The Indian Hills location was added in 1980. This observatory was for the study of novae, supernovae, and cataclysmic stars for the American Association of Variable Star Observers. At this location, everything is operated manually as it was constructed before computer technology was available.

The Conway West Observatory, added in 2000, was designed and developed to be a completely self-contained programmable robotic telescope and observatory. This included self-opening sliding roof and automatic initialization and self-functioning telescope operation, camera function, digital photograph acquisition and retention, and computer storage of analysis at any remote ASO site.

Petit Jean Mountain – North Brow, added in 2002, is used for comet imaging. This facility is 100 percent automated and is operated remotely from the main location, Petit Jean – South.

The Cascade Observatory was constructed and added in 2004 by Dr. Clay’s brother Brian Sherrod. All work on this telescope was done by the late Brian Sherrod.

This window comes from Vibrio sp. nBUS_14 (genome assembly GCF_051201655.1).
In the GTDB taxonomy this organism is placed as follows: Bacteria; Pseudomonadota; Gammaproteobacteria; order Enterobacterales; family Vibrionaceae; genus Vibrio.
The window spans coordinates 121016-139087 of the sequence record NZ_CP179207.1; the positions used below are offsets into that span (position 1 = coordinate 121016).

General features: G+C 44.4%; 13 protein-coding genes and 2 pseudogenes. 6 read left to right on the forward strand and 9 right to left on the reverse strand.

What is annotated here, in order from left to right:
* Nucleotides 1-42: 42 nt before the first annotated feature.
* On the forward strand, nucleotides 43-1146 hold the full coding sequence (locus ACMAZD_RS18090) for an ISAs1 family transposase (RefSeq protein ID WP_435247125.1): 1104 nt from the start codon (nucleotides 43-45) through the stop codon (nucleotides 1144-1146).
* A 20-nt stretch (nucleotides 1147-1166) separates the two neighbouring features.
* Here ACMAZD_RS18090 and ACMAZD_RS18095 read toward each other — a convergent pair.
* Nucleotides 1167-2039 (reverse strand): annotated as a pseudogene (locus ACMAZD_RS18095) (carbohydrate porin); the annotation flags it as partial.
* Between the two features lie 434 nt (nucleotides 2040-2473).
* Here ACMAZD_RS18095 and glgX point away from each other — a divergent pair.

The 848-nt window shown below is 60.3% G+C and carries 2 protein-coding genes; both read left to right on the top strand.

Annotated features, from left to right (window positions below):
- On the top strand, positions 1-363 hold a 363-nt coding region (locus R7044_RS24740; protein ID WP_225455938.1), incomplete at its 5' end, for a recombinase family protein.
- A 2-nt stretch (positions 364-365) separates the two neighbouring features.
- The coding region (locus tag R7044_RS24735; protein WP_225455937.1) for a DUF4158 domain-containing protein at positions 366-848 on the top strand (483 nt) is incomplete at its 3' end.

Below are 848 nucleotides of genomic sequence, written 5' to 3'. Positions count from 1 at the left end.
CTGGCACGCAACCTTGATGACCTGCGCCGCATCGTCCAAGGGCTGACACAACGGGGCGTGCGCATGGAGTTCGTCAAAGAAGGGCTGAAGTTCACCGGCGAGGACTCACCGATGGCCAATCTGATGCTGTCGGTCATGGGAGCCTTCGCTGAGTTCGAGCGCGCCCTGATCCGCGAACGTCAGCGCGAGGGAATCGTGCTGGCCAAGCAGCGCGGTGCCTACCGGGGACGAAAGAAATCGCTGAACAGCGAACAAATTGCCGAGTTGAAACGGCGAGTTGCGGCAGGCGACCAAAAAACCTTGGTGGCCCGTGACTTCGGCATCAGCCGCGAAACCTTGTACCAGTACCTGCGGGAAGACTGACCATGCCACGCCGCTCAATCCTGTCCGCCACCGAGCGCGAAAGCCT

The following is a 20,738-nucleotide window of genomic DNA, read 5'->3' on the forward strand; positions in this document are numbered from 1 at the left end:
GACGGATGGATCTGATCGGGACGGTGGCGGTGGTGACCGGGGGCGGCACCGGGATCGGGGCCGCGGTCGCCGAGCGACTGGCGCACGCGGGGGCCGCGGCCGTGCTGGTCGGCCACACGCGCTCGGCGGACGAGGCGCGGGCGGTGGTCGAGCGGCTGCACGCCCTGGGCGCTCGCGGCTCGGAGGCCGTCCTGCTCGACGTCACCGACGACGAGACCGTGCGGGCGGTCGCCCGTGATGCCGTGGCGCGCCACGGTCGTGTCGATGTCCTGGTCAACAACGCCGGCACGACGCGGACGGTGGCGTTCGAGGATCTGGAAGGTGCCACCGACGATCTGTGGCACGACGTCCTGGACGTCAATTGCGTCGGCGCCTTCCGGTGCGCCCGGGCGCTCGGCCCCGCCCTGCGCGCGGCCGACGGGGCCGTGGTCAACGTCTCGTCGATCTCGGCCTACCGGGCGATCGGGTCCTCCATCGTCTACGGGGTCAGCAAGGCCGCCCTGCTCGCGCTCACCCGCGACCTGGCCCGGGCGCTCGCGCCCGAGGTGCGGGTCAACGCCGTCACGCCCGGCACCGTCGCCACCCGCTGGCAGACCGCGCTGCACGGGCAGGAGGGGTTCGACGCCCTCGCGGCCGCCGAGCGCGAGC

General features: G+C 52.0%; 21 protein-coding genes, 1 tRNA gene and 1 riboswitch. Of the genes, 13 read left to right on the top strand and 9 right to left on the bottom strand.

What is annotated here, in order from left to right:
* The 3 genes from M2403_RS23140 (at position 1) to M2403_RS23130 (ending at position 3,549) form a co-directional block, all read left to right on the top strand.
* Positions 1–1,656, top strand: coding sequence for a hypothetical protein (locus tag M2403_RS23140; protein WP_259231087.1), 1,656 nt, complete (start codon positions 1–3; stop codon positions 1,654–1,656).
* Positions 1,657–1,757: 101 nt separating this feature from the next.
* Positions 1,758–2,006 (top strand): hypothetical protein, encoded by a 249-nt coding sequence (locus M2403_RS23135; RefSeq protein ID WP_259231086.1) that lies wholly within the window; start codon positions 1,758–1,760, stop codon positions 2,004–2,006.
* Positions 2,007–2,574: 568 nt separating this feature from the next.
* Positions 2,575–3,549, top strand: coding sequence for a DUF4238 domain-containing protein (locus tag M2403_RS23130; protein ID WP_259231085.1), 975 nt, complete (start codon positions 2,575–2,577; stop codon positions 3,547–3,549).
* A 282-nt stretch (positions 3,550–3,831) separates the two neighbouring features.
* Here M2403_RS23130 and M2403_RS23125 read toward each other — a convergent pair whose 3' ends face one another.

Petit Jean Mountain – South, added in 2005, is the premier and primary research facility for ASO. It features on-site machining and designing workshops and two observatory buildings as well as a primary residence. The large building contains the main telescope and numerous smaller telescopes for community outreach programs.

The observatories feature climate-controlled rooms for remote viewing and operation. The telescope itself cannot be housed in a climate-controlled environment due to interference in the air currents. Astronomers of the past were exposed to the elements and stayed with the telescope throughout the night in the most extreme of temperatures, both hot and cold, to record observations with a tape recorder or pen and paper.